Wonder why we stopped developing the technology? (rhetorical question)

Its great news but about 3 years late, I'm surprised the likes of Google / Samsung / LG have not been trying to sole this along time ago.

The benefits will be great for sure but OEMs will only use it as an excuse roads more gimmicks to their handsets that will negate the research.

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How is it 3 years late? Did someone make the technology obsolete already? Don't get me wrong, I wish it were here 3 years ago but just because I want something doesn't somehow negate it's relevance today.

It is kind of amazing how slow innovation has been on the battery front. Considering how dependent we have become on mobile devices and the bottlenecks they have imposed on technology today it is amazing that this has not been a higher priority across the board.

Battery technology hasnt evolved because consumers havent demanded it and also because advanced battery technology would dampen sales. Just imagine if every cased-in battery would last days on end for 3 or 4 years, you'd never buy a new phone. That said am I the only one who finds it funny that the entire cell phone industry resolves around the magically 2 yr cycle, contracts last 2 yrs, batteries last 2 years, hell even hardware last 2 years mostly....Just sayin...

I have a nexus 7 2nd gen, I'd have preferred it to be a bit thicker and have double the capacity, I don't know why they don't do that as I would prefer double the time for the sake of a few mm in thickness.
Same for my moto g, just thicken it up and double the juice.

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because everyone wants lighter, thinner and no bezel even when that is not really possible to cram a 15000 battery in it.

I will take a phone that has a battery twice the size like you would...

Really? I know many people who don't want bigger screens with no bezels and paper thin body's.

Phones are crazy powerful and even so much so that 70% of user don't even use their full potential, something along the lines of current gen devices with a decent battery would suit millins , but OEMs want to cram more gizmos and junk into their devices to sell them.

How sweet would a 5" quad core 32gb with a 8 to 12mp camera be that will hold its charge for 3 days ?

That would sell faster than any face-fingerprint-dna-scanner clad slab that looks the same as the last 2 years phones !

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Why are you turning this into a Samsung thing and why can i not have both?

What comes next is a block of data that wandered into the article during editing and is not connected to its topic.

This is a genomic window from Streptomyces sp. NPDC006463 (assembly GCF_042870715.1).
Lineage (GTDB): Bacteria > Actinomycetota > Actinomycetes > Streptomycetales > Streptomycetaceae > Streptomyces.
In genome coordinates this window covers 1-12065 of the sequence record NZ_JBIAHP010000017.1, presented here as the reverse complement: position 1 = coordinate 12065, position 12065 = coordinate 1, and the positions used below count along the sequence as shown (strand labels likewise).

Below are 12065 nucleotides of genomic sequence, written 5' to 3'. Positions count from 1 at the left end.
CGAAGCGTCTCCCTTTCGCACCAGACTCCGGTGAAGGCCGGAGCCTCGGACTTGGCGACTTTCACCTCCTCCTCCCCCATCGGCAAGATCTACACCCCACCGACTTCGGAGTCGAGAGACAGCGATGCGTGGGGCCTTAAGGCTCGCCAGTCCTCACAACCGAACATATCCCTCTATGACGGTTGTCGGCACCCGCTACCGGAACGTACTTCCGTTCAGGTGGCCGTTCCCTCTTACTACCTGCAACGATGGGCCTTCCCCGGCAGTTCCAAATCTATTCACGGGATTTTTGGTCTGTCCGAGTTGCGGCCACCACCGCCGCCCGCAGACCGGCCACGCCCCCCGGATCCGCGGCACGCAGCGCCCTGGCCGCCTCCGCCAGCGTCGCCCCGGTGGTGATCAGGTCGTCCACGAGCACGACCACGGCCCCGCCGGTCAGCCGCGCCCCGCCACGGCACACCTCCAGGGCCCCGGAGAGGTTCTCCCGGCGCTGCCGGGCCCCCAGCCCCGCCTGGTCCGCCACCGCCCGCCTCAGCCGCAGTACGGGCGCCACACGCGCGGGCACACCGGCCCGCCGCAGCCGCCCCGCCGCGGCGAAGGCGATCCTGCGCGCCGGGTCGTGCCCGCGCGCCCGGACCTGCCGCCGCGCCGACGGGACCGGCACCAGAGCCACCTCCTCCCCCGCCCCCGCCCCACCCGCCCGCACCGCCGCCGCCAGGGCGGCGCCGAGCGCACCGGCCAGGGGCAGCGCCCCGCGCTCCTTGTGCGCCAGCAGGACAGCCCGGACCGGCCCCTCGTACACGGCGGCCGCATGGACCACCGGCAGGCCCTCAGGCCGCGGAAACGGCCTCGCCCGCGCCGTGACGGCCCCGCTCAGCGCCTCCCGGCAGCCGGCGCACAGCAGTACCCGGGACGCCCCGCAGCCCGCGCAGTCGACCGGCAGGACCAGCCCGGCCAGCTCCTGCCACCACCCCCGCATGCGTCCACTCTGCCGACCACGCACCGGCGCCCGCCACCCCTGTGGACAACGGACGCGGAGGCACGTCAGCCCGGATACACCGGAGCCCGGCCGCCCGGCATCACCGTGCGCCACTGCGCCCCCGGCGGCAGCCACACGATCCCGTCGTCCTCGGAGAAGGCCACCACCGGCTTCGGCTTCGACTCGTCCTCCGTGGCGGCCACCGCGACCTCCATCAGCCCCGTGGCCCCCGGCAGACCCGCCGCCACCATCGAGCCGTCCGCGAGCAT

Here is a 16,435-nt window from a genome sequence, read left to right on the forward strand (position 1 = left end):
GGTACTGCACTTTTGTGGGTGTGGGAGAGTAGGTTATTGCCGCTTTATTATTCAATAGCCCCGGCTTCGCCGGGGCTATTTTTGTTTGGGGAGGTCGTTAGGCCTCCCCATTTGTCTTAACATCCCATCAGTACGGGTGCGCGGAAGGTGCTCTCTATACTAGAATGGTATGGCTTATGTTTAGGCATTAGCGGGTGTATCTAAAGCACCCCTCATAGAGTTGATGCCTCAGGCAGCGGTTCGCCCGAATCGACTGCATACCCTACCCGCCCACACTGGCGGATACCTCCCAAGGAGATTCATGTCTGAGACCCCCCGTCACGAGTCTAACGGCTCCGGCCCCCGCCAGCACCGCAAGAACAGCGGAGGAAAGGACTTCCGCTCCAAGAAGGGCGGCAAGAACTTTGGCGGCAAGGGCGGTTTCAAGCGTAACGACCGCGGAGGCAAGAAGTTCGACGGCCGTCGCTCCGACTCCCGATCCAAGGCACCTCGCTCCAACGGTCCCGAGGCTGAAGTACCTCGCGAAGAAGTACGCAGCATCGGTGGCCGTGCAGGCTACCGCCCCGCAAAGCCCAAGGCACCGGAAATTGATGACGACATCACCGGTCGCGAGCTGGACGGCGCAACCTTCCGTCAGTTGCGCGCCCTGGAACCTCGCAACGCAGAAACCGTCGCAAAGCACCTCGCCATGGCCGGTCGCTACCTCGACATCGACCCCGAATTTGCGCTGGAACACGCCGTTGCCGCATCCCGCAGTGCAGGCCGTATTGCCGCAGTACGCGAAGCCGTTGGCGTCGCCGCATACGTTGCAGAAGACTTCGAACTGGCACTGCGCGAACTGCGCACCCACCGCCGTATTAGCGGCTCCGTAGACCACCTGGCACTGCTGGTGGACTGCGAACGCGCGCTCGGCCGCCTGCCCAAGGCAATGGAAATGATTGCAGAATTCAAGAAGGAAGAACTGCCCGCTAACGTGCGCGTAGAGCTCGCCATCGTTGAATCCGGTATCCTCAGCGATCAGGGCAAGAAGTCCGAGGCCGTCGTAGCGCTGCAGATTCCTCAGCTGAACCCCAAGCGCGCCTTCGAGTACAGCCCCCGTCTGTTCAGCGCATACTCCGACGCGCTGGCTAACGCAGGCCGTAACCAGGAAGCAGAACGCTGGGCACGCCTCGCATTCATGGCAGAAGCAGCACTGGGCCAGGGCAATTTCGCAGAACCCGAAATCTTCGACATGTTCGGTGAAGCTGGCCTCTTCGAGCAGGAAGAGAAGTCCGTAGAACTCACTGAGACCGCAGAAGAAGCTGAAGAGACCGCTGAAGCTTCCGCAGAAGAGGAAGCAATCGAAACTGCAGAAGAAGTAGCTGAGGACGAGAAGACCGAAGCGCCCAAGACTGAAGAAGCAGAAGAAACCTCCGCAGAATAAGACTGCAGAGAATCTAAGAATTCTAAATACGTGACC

Anyway, all the time around you you hear people complain about bezel and thickness. I will take a thicker body, the bezel I do not care too much about (maybe HTC is a bit far) and a 2 day battery

It's more than time for a breakthrough in battery tech, as these devices become capable of more and more we want to use them more and more.
I envy the person who said that internet speeds are "only" 25-30mbps. I'm lucky to get 2.5mbps on my DSL because there's no financial incentive for Verizon to improve their infrastructure in my city. If anyone could reliably give me something significantly faster, other than Comcast whom I will not touch, I'd be dropping Verizon in a hurry, wonder if that could translate to a financial incentive??

Why won't you touch Comcast? I'll bet the "person" is NOT using DSL; maybe a different company near you can use Comcast's infrastructure or you could get a VPN.

Posted via Android Central App on my HP TouchPad (Schizoid PAC-ROM 4.2.2)

If batter drain gets worse over time, then it might matter to me. But, the phone thus far lasts me all day with ease. And at the end of the day I drop it on my wireless charging pad next to the bed. I don't see needing the extra battery efficiency at this point. And Android itself focused on updating the operating systems for better efficiency as of lately, so...it will be nice. But I don't think that it's going to affect me all that much (perhaps different for others).

You've never traveled? Never gone camping? Never gone to an all-night event? Always had reliable transportation?

Posted via Android Central App on my HP TouchPad (Schizoid PAC-ROM 4.2.2)

None of those questions actually relate to my comment. If the battery can last for the entire day and get charged in the evening, then personally "it works for me". Even if I were to need it for several days without a charge, then I should ration it. Put it in airplane mode or turn it off when I don't need it. I'm not gonna use my phone while camping or up at the mountains. This weekend I went to a convention for a the weekend, turned on the airplane mode and had 80 percent battery by the end of it all.

Sort of feel like the people who run out of battery too quickly just "might" have an addiction problem they aren't willing to admit, heh.

Why bother publishing articles like this? Why tease the readers? If the tech is not available now or in the near future (3 to 6 months) then is a waste of time.

because sites like this are for enthusiasts who not only want to know what is here, what is coming this year, but also what could come 3 years from now.

I have been excited about YOUM and flexible screens since they first showed them off a year and a half ago and they still have not really hit mainstream yet

Batteries technology is actually improving all the time. But more and more power hungry features negate this.

Posted via Galaxy ace plus running Speedmod 2.5 with Xposed

I'm totally stoked for this! It's always been my opinion that battery tech has been holding electronics back. With batteries that last 3x longer, I can only imagine the possibilities. Plus I wouldn't have to charge my phone every night or have to worry about bringing an extra battery along on days when I'm away from a charger! I wish it could happen sooner, but I'll wait eagerly for this!

Typed on tiny keys just for you

Galaxy Note 3 would last 3 or 4 days of heavy usage, then Samsung would update TouchWiz and you'd get 6 hours.